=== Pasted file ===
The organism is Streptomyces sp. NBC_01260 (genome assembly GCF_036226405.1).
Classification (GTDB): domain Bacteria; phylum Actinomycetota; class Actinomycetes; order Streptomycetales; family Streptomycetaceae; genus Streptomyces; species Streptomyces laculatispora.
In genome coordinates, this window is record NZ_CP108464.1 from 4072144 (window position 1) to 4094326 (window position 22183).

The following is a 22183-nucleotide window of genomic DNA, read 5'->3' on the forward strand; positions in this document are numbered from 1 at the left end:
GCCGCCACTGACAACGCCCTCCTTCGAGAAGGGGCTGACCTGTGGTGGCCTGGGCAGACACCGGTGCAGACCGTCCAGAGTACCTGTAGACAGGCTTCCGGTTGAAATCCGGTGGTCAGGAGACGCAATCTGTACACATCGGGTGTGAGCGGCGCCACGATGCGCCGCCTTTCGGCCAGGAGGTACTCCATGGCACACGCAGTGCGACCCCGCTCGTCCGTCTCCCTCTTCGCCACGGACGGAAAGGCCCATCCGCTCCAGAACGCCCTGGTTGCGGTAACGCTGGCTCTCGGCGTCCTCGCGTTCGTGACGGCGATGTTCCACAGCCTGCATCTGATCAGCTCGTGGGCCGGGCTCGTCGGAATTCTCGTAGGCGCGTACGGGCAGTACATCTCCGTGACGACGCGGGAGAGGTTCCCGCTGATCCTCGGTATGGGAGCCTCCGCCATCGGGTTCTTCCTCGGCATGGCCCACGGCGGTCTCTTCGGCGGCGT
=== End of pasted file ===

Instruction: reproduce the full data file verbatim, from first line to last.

The organism is Streptomyces sp. NBC_01260 (genome assembly GCF_036226405.1).
Classification (GTDB): domain Bacteria; phylum Actinomycetota; class Actinomycetes; order Streptomycetales; family Streptomycetaceae; genus Streptomyces; species Streptomyces laculatispora.
In genome coordinates, this window is record NZ_CP108464.1 from 4072144 (window position 1) to 4094326 (window position 22183).

The following is a 22183-nucleotide window of genomic DNA, read 5'->3' on the forward strand; positions in this document are numbered from 1 at the left end:
GCCGCCACTGACAACGCCCTCCTTCGAGAAGGGGCTGACCTGTGGTGGCCTGGGCAGACACCGGTGCAGACCGTCCAGAGTACCTGTAGACAGGCTTCCGGTTGAAATCCGGTGGTCAGGAGACGCAATCTGTACACATCGGGTGTGAGCGGCGCCACGATGCGCCGCCTTTCGGCCAGGAGGTACTCCATGGCACACGCAGTGCGACCCCGCTCGTCCGTCTCCCTCTTCGCCACGGACGGAAAGGCCCATCCGCTCCAGAACGCCCTGGTTGCGGTAACGCTGGCTCTCGGCGTCCTCGCGTTCGTGACGGCGATGTTCCACAGCCTGCATCTGATCAGCTCGTGGGCCGGGCTCGTCGGAATTCTCGTAGGCGCGTACGGGCAGTACATCTCCGTGACGACGCGGGAGAGGTTCCCGCTGATCCTCGGTATGGGAGCCTCCGCCATCGGGTTCTTCCTCGGCATGGCCCACGGCGGTCTCTTCGGCGGCGT